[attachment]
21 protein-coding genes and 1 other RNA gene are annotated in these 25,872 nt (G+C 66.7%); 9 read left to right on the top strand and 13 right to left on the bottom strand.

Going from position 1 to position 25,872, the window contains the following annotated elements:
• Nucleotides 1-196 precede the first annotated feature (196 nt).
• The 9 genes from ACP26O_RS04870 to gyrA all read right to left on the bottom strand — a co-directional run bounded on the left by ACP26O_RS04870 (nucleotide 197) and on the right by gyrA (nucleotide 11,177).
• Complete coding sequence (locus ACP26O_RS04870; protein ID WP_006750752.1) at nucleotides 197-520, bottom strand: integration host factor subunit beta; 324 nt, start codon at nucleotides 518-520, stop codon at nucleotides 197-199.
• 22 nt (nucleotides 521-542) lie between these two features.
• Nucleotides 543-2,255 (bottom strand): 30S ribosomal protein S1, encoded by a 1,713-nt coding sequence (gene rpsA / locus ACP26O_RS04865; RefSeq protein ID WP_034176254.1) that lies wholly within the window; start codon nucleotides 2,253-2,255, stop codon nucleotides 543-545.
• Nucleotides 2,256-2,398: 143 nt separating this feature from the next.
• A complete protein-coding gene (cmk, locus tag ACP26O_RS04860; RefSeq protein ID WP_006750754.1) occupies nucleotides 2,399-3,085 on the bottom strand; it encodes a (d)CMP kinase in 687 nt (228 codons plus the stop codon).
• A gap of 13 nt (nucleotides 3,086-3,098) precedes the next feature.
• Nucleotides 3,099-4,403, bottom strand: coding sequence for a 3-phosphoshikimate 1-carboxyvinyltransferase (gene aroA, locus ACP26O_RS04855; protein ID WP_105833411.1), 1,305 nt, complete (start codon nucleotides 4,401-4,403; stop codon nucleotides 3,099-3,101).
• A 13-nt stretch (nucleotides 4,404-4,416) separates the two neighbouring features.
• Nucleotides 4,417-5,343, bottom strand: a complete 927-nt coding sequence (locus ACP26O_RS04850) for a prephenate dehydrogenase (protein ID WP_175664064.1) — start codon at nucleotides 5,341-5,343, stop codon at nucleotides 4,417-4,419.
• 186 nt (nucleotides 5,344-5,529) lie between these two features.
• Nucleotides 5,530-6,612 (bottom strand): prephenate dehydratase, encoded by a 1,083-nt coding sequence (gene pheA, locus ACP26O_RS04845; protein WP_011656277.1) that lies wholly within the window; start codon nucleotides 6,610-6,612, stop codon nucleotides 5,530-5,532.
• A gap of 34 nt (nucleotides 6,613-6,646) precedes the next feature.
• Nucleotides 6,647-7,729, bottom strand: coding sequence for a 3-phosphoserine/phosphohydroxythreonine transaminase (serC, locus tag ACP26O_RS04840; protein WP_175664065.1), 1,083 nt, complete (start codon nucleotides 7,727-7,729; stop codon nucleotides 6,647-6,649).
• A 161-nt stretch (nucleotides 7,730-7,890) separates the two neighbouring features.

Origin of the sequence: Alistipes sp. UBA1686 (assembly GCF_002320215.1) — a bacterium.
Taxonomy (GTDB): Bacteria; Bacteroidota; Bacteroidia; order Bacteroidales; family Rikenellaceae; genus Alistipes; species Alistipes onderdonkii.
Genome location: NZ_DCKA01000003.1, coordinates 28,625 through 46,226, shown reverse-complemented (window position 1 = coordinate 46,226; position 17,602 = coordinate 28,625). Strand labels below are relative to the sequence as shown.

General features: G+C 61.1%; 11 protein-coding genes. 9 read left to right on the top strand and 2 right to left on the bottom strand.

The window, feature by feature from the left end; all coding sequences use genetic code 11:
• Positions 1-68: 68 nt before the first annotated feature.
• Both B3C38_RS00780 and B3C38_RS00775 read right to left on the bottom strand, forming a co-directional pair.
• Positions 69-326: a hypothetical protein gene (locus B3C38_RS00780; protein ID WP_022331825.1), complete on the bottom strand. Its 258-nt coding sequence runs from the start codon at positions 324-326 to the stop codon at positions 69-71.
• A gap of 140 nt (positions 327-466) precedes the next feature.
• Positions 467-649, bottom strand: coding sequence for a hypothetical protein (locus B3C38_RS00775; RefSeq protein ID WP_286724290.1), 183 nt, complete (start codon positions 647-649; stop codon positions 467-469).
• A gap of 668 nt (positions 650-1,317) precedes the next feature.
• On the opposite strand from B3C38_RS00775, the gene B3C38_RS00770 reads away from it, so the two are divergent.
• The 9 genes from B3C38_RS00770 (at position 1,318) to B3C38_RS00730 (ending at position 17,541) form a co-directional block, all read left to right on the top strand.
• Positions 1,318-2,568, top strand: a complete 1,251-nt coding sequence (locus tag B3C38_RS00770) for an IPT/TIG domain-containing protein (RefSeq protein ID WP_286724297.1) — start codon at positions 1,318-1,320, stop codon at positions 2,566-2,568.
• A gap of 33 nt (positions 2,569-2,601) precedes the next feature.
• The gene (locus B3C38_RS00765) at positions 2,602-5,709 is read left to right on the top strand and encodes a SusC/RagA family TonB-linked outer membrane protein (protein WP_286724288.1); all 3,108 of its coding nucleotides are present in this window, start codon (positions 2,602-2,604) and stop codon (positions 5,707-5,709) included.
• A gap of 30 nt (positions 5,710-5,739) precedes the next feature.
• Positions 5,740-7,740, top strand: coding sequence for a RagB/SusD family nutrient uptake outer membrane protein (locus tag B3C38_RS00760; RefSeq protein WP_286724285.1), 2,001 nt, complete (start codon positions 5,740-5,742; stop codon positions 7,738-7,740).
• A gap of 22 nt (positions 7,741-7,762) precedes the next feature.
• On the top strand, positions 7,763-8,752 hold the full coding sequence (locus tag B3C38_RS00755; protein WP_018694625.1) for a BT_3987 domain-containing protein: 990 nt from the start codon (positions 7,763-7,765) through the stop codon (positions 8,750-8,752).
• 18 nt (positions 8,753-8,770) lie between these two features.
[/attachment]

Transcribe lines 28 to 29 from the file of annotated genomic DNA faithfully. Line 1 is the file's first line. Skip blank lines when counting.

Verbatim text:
• Positions 467-649, bottom strand: coding sequence for a hypothetical protein (locus B3C38_RS00775; RefSeq protein ID WP_286724290.1), 183 nt, complete (start codon positions 647-649; stop codon positions 467-469).
• A gap of 668 nt (positions 650-1,317) precedes the next feature.